More than half of industry leaders believe chip shortage will end mid-2023
Only 20% believe it will last until 2024 or later.
Based on a survey of semiconductor executives, the industry's supply-demand imbalance has lessened, and the stabilisation of the global chip shortage is fast approaching or already here. The industry could be shifting from a constrained environment, where it was difficult to get products, to one of abundance driven by excess inventory and weakened demand.
More than two-thirds of respondents believe that by mid-2023, the supply shortage will have eased. 15% think supply and demand are already in balance for most products.
The survey also asked respondents when they think the next excess supply of semiconductor inventory will occur. One-quarter believe there is already an excess, whilst another 31% think the excess will occur in 2023. Another 35% feel the surplus will happen between 2024 and 2026, whilst 9% believe demand will keep increasing, and there will not be an inventory excess in the next four years.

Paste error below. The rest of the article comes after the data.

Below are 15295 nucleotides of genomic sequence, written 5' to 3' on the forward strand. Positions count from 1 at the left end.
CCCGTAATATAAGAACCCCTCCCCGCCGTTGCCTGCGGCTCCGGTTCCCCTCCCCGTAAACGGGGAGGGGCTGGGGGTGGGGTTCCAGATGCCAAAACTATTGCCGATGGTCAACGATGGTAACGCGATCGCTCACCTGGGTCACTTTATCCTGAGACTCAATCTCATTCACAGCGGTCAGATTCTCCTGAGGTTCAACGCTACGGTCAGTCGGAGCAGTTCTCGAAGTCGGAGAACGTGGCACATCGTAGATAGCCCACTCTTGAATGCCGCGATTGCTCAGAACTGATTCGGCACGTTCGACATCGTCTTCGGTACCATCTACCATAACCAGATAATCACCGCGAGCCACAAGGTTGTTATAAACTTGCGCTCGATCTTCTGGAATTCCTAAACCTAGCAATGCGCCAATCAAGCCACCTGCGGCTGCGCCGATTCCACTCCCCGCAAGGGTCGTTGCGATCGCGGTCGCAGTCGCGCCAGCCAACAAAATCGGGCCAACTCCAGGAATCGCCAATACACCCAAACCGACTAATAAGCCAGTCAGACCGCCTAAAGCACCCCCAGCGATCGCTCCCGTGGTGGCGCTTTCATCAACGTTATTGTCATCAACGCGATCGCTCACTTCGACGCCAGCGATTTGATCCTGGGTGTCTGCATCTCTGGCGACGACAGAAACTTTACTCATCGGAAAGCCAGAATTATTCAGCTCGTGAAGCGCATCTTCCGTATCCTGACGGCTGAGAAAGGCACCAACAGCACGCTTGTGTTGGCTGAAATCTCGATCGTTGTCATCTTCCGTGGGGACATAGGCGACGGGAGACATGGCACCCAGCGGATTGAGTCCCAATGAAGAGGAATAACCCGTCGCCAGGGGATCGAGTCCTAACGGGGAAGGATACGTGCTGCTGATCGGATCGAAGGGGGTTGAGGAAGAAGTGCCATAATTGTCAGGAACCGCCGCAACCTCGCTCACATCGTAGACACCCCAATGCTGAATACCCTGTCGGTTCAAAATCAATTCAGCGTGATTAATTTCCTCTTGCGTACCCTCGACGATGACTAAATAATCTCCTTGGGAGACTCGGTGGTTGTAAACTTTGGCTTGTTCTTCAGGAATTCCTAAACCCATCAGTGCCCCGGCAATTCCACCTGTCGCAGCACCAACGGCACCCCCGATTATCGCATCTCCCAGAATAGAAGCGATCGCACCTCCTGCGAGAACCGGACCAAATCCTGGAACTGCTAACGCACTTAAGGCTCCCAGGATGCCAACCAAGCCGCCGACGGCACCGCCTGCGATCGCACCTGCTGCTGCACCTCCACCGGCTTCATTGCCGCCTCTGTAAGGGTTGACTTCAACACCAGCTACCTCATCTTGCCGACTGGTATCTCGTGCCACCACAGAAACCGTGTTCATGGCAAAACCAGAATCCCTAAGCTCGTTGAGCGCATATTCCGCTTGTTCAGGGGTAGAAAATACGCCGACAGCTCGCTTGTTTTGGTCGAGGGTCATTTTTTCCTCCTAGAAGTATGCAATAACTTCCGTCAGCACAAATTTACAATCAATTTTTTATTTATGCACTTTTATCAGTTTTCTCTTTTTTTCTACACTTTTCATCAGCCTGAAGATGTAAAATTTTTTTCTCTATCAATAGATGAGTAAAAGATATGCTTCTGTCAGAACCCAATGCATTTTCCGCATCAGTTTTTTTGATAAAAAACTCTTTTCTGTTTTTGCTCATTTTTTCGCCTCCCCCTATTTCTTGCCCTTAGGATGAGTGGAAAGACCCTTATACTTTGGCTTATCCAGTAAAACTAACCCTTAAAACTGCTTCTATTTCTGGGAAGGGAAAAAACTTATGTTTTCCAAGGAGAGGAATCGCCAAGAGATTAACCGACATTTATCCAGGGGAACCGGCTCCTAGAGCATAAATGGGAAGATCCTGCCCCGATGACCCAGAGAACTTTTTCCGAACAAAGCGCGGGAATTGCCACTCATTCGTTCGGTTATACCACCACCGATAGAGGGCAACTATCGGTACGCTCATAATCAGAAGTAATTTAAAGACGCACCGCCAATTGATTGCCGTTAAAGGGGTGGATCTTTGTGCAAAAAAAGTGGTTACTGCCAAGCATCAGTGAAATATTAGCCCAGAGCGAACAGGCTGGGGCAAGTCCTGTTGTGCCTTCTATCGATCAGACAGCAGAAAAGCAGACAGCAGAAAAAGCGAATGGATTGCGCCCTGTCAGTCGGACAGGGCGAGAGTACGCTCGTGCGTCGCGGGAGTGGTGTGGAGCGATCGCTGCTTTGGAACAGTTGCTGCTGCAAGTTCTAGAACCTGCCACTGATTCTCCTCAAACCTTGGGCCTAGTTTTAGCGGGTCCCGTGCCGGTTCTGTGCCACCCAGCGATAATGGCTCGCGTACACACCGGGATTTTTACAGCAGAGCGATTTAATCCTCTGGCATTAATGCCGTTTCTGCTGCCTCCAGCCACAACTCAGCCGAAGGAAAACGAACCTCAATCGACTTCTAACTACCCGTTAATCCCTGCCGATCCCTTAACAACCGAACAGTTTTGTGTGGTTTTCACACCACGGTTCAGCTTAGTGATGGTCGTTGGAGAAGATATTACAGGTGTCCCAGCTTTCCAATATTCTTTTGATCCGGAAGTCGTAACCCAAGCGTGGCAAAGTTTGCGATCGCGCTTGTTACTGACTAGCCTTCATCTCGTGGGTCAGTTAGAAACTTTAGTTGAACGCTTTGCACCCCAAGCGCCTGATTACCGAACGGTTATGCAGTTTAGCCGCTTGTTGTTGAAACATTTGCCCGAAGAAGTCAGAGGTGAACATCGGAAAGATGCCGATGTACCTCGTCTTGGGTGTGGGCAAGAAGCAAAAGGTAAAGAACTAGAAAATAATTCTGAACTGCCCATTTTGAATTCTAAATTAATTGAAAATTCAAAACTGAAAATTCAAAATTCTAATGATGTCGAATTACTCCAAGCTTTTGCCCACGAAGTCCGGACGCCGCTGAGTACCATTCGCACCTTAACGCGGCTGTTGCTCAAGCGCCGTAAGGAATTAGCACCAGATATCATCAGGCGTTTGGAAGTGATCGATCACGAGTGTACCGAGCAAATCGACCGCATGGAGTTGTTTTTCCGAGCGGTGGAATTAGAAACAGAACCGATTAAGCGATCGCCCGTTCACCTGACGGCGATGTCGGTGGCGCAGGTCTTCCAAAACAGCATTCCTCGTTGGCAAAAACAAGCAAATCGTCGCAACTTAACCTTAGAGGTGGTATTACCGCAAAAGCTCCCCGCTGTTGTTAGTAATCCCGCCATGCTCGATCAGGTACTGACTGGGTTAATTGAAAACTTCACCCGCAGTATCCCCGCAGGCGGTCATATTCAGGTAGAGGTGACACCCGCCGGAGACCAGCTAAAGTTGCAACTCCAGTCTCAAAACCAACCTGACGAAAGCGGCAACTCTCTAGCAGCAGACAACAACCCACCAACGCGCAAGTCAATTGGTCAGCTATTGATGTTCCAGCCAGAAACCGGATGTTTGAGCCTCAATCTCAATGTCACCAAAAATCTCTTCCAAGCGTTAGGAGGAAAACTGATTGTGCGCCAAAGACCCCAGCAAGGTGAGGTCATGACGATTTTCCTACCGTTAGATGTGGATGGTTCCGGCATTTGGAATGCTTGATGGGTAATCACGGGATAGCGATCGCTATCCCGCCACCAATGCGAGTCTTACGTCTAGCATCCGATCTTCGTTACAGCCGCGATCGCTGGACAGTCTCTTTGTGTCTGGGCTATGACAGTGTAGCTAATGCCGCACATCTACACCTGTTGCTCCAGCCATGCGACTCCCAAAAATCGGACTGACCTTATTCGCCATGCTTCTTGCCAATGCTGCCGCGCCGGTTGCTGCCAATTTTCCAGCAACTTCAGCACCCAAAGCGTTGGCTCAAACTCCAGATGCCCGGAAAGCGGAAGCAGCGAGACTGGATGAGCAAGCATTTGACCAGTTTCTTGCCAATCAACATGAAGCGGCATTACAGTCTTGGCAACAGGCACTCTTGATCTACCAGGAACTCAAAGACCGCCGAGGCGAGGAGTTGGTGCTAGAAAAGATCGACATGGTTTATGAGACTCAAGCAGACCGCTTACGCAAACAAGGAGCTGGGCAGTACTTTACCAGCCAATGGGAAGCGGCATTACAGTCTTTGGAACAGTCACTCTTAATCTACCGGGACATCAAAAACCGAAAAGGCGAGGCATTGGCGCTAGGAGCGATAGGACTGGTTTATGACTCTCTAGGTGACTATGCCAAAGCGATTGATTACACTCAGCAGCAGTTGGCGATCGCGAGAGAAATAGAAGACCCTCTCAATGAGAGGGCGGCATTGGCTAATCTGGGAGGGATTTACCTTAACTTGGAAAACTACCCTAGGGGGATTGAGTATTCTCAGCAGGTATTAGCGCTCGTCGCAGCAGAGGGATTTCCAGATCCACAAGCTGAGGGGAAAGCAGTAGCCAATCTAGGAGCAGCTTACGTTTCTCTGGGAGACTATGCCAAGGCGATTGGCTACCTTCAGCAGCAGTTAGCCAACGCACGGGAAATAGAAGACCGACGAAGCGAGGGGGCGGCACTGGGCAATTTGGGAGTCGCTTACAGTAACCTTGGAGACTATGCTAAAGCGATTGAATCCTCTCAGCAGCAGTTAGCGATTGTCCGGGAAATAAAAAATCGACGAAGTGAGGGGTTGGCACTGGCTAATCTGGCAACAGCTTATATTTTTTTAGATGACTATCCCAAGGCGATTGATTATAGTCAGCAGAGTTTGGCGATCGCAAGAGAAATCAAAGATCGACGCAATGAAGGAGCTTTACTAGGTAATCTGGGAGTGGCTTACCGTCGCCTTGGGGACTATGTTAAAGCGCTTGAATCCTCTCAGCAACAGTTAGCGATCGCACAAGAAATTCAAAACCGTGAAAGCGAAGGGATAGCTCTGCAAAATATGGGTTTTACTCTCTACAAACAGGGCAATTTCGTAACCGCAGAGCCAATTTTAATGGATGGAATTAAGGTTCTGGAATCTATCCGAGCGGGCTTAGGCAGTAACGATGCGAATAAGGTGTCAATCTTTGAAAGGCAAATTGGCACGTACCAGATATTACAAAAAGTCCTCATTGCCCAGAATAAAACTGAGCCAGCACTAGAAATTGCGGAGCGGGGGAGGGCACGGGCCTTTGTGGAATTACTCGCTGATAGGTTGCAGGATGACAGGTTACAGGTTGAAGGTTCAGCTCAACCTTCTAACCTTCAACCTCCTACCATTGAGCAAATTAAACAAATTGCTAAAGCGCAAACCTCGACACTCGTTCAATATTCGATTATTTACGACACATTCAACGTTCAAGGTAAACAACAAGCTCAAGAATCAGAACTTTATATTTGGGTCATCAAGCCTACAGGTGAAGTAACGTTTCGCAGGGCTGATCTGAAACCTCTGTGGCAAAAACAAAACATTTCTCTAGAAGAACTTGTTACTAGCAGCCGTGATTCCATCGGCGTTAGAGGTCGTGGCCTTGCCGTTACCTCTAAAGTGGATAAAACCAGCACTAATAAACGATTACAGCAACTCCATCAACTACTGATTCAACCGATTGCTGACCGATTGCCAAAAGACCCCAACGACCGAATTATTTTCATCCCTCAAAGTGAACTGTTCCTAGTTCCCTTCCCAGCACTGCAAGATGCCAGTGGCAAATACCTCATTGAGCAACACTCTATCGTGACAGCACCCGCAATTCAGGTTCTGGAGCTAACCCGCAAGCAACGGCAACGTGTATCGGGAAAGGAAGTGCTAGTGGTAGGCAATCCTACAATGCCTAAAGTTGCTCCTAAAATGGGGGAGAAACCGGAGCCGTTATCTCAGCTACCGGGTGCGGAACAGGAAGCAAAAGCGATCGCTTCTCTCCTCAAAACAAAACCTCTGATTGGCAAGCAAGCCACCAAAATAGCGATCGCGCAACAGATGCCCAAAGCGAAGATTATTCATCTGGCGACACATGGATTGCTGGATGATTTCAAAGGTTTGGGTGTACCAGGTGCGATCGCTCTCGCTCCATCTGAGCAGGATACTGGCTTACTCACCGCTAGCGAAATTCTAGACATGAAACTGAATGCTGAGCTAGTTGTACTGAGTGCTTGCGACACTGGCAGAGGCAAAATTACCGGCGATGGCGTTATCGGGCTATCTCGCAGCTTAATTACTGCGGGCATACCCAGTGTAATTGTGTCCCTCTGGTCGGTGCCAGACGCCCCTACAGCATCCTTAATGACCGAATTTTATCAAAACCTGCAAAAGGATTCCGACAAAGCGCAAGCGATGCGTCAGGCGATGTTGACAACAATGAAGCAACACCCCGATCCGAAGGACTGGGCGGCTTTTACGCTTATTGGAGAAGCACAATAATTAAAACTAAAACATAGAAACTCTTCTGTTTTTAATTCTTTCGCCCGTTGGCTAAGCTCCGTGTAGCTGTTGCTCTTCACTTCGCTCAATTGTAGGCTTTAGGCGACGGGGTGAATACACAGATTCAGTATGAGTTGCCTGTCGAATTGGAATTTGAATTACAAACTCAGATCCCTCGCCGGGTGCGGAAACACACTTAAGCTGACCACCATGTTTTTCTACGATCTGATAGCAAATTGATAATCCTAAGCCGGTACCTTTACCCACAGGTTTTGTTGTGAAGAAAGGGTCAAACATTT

The report reflected the need for new chips softening after an extended period of high demand, inflation driving production costs up, and new foundries being created outside of Asia adding capacity.
However, the findings also revealed that the expectations for supply deficits or excesses will most likely vary by product line, sector, and application. Pockets of the ecosystem have a huge oversupply, like memory, whilst other sectors, if they are feeding a still-growing end market like automotive, are still climbing out of supply deficit.
In the report, semiconductor executives rank excess semiconductor capacity as a far more important industry issue than semiconductor production constraints.
“Softening demand in today’s tight global economic climate is rebalancing product in the semiconductor industry. According to our research, many people in the know are saying the chip supply shortage is already over,” Chris Gentle, Partner, Global Semiconductor Practice, KPMG LLP said.